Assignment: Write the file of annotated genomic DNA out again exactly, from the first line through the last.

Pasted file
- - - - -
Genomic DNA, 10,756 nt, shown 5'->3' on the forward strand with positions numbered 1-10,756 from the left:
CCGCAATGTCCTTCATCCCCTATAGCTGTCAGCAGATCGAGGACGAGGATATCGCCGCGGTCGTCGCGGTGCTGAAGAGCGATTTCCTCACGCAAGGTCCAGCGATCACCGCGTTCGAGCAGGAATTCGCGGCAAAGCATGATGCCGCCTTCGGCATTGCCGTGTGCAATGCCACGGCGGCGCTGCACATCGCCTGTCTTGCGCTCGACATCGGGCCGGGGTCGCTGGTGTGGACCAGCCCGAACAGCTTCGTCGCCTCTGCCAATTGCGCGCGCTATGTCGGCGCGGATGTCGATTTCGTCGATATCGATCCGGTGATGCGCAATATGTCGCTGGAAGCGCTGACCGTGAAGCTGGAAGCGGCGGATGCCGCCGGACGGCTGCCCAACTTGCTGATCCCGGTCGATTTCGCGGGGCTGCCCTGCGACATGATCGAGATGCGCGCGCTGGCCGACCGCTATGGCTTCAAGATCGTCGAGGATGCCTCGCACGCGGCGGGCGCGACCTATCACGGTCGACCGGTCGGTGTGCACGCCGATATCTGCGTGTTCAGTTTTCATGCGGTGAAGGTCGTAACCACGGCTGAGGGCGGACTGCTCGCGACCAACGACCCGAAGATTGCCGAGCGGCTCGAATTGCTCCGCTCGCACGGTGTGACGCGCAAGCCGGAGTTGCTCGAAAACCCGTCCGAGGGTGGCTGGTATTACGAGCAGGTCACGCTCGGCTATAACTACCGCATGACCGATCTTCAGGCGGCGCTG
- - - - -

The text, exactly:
Genomic DNA, 10,756 nt, shown 5'->3' on the forward strand with positions numbered 1-10,756 from the left:
CCGCAATGTCCTTCATCCCCTATAGCTGTCAGCAGATCGAGGACGAGGATATCGCCGCGGTCGTCGCGGTGCTGAAGAGCGATTTCCTCACGCAAGGTCCAGCGATCACCGCGTTCGAGCAGGAATTCGCGGCAAAGCATGATGCCGCCTTCGGCATTGCCGTGTGCAATGCCACGGCGGCGCTGCACATCGCCTGTCTTGCGCTCGACATCGGGCCGGGGTCGCTGGTGTGGACCAGCCCGAACAGCTTCGTCGCCTCTGCCAATTGCGCGCGCTATGTCGGCGCGGATGTCGATTTCGTCGATATCGATCCGGTGATGCGCAATATGTCGCTGGAAGCGCTGACCGTGAAGCTGGAAGCGGCGGATGCCGCCGGACGGCTGCCCAACTTGCTGATCCCGGTCGATTTCGCGGGGCTGCCCTGCGACATGATCGAGATGCGCGCGCTGGCCGACCGCTATGGCTTCAAGATCGTCGAGGATGCCTCGCACGCGGCGGGCGCGACCTATCACGGTCGACCGGTCGGTGTGCACGCCGATATCTGCGTGTTCAGTTTTCATGCGGTGAAGGTCGTAACCACGGCTGAGGGCGGACTGCTCGCGACCAACGACCCGAAGATTGCCGAGCGGCTCGAATTGCTCCGCTCGCACGGTGTGACGCGCAAGCCGGAGTTGCTCGAAAACCCGTCCGAGGGTGGCTGGTATTACGAGCAGGTCACGCTCGGCTATAACTACCGCATGACCGATCTTCAGGCGGCGCTG